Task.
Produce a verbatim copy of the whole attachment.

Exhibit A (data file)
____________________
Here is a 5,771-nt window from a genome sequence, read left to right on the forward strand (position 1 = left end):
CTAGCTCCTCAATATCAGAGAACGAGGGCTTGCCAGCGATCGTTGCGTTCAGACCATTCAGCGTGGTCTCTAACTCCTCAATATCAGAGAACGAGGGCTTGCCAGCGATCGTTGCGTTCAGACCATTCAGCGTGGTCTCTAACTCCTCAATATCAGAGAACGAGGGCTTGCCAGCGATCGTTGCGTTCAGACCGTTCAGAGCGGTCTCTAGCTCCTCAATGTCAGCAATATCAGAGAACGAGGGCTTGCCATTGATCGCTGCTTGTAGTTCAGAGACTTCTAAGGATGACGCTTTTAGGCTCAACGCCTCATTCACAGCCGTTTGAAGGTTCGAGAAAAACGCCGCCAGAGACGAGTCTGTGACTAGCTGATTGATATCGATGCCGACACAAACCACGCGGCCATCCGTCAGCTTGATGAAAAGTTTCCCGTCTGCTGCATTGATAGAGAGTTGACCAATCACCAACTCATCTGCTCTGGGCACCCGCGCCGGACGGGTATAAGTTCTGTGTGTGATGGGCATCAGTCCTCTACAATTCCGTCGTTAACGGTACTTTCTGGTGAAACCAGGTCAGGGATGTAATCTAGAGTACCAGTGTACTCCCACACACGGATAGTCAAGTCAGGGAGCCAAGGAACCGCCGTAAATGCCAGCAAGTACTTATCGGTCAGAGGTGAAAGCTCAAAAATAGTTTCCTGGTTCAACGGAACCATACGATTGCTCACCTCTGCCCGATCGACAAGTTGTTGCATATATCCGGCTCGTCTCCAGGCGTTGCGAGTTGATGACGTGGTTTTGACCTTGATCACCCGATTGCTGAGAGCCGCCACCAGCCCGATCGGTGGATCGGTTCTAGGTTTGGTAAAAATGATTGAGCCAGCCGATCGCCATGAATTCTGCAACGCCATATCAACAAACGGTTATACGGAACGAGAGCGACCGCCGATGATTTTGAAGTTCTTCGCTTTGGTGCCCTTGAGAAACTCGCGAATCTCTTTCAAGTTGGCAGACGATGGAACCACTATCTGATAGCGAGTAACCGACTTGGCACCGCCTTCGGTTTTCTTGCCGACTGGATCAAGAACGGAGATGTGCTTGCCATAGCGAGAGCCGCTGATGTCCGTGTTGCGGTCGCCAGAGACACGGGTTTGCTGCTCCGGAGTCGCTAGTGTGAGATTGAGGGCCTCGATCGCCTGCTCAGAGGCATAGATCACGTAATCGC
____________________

Here is a 5,771-nt window from a genome sequence, read left to right on the forward strand (position 1 = left end):
CTAGCTCCTCAATATCAGAGAACGAGGGCTTGCCAGCGATCGTTGCGTTCAGACCATTCAGCGTGGTCTCTAACTCCTCAATATCAGAGAACGAGGGCTTGCCAGCGATCGTTGCGTTCAGACCATTCAGCGTGGTCTCTAACTCCTCAATATCAGAGAACGAGGGCTTGCCAGCGATCGTTGCGTTCAGACCGTTCAGAGCGGTCTCTAGCTCCTCAATGTCAGCAATATCAGAGAACGAGGGCTTGCCATTGATCGCTGCTTGTAGTTCAGAGACTTCTAAGGATGACGCTTTTAGGCTCAACGCCTCATTCACAGCCGTTTGAAGGTTCGAGAAAAACGCCGCCAGAGACGAGTCTGTGACTAGCTGATTGATATCGATGCCGACACAAACCACGCGGCCATCCGTCAGCTTGATGAAAAGTTTCCCGTCTGCTGCATTGATAGAGAGTTGACCAATCACCAACTCATCTGCTCTGGGCACCCGCGCCGGACGGGTATAAGTTCTGTGTGTGATGGGCATCAGTCCTCTACAATTCCGTCGTTAACGGTACTTTCTGGTGAAACCAGGTCAGGGATGTAATCTAGAGTACCAGTGTACTCCCACACACGGATAGTCAAGTCAGGGAGCCAAGGAACCGCCGTAAATGCCAGCAAGTACTTATCGGTCAGAGGTGAAAGCTCAAAAATAGTTTCCTGGTTCAACGGAACCATACGATTGCTCACCTCTGCCCGATCGACAAGTTGTTGCATATATCCGGCTCGTCTCCAGGCGTTGCGAGTTGATGACGTGGTTTTGACCTTGATCACCCGATTGCTGAGAGCCGCCACCAGCCCGATCGGTGGATCGGTTCTAGGTTTGGTAAAAATGATTGAGCCAGCCGATCGCCATGAATTCTGCAACGCCATATCAACAAACGGTTATACGGAACGAGAGCGACCGCCGATGATTTTGAAGTTCTTCGCTTTGGTGCCCTTGAGAAACTCGCGAATCTCTTTCAAGTTGGCAGACGATGGAACCACTATCTGATAGCGAGTAACCGACTTGGCACCGCCTTCGGTTTTCTTGCCGACTGGATCAAGAACGGAGATGTGCTTGCCATAGCGAGAGCCGCTGATGTCCGTGTTGCGGTCGCCAGAGACACGGGTTTGCTGCTCCGGAGTCGCTAGTGTGAGATTGAGGGCCTCGATCGCCTGCTCAGAGGCATAGATCACGTAATCGC